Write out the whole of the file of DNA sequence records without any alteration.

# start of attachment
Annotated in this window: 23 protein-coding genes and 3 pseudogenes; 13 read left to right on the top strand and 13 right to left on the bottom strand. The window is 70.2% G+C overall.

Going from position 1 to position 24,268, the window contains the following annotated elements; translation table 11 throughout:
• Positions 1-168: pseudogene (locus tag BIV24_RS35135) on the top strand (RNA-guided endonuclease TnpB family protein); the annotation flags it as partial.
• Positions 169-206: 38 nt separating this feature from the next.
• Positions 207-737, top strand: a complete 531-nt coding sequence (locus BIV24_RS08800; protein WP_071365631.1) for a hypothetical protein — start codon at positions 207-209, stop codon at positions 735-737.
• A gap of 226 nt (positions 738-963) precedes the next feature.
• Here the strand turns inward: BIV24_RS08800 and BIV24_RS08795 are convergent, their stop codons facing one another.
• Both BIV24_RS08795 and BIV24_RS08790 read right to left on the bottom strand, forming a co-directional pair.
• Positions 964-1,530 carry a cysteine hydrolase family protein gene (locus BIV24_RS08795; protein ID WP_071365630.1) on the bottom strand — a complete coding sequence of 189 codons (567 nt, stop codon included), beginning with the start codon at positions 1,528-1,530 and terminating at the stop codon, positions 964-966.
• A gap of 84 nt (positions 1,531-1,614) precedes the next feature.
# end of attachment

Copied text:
Annotated in this window: 23 protein-coding genes and 3 pseudogenes; 13 read left to right on the top strand and 13 right to left on the bottom strand. The window is 70.2% G+C overall.

Going from position 1 to position 24,268, the window contains the following annotated elements; translation table 11 throughout:
• Positions 1-168: pseudogene (locus tag BIV24_RS35135) on the top strand (RNA-guided endonuclease TnpB family protein); the annotation flags it as partial.
• Positions 169-206: 38 nt separating this feature from the next.
• Positions 207-737, top strand: a complete 531-nt coding sequence (locus BIV24_RS08800; protein WP_071365631.1) for a hypothetical protein — start codon at positions 207-209, stop codon at positions 735-737.
• A gap of 226 nt (positions 738-963) precedes the next feature.
• Here the strand turns inward: BIV24_RS08800 and BIV24_RS08795 are convergent, their stop codons facing one another.
• Both BIV24_RS08795 and BIV24_RS08790 read right to left on the bottom strand, forming a co-directional pair.
• Positions 964-1,530 carry a cysteine hydrolase family protein gene (locus BIV24_RS08795; protein ID WP_071365630.1) on the bottom strand — a complete coding sequence of 189 codons (567 nt, stop codon included), beginning with the start codon at positions 1,528-1,530 and terminating at the stop codon, positions 964-966.
• A gap of 84 nt (positions 1,531-1,614) precedes the next feature.